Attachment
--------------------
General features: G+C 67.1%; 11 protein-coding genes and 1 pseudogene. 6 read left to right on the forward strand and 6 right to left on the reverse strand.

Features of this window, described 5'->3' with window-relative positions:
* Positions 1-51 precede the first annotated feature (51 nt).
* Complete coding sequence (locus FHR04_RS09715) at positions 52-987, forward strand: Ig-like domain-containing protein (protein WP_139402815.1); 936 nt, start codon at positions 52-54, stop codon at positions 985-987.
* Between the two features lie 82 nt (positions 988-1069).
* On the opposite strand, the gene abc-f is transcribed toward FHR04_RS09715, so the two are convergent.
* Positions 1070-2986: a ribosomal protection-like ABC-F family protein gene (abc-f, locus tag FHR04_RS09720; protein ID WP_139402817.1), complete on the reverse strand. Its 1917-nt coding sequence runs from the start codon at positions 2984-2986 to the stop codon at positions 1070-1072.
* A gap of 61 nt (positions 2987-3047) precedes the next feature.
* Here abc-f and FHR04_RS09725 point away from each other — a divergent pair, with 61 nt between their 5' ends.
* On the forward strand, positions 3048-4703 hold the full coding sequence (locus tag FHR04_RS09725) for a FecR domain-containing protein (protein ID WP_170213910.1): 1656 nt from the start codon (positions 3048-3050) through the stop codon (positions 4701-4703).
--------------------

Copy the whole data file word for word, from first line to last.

General features: G+C 67.1%; 11 protein-coding genes and 1 pseudogene. 6 read left to right on the forward strand and 6 right to left on the reverse strand.

Features of this window, described 5'->3' with window-relative positions:
* Positions 1-51 precede the first annotated feature (51 nt).
* Complete coding sequence (locus FHR04_RS09715) at positions 52-987, forward strand: Ig-like domain-containing protein (protein WP_139402815.1); 936 nt, start codon at positions 52-54, stop codon at positions 985-987.
* Between the two features lie 82 nt (positions 988-1069).
* On the opposite strand, the gene abc-f is transcribed toward FHR04_RS09715, so the two are convergent.
* Positions 1070-2986: a ribosomal protection-like ABC-F family protein gene (abc-f, locus tag FHR04_RS09720; protein ID WP_139402817.1), complete on the reverse strand. Its 1917-nt coding sequence runs from the start codon at positions 2984-2986 to the stop codon at positions 1070-1072.
* A gap of 61 nt (positions 2987-3047) precedes the next feature.
* Here abc-f and FHR04_RS09725 point away from each other — a divergent pair, with 61 nt between their 5' ends.
* On the forward strand, positions 3048-4703 hold the full coding sequence (locus tag FHR04_RS09725) for a FecR domain-containing protein (protein ID WP_170213910.1): 1656 nt from the start codon (positions 3048-3050) through the stop codon (positions 4701-4703).